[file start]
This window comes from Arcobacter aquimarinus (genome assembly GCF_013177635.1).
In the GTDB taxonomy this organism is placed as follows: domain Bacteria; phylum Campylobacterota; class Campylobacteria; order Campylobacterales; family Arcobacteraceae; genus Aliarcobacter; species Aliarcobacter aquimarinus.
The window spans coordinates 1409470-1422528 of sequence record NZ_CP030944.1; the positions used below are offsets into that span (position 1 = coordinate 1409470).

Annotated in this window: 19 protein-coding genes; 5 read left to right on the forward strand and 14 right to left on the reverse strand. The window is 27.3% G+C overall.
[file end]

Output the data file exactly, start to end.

This window comes from Arcobacter aquimarinus (genome assembly GCF_013177635.1).
In the GTDB taxonomy this organism is placed as follows: domain Bacteria; phylum Campylobacterota; class Campylobacteria; order Campylobacterales; family Arcobacteraceae; genus Aliarcobacter; species Aliarcobacter aquimarinus.
The window spans coordinates 1409470-1422528 of sequence record NZ_CP030944.1; the positions used below are offsets into that span (position 1 = coordinate 1409470).

Annotated in this window: 19 protein-coding genes; 5 read left to right on the forward strand and 14 right to left on the reverse strand. The window is 27.3% G+C overall.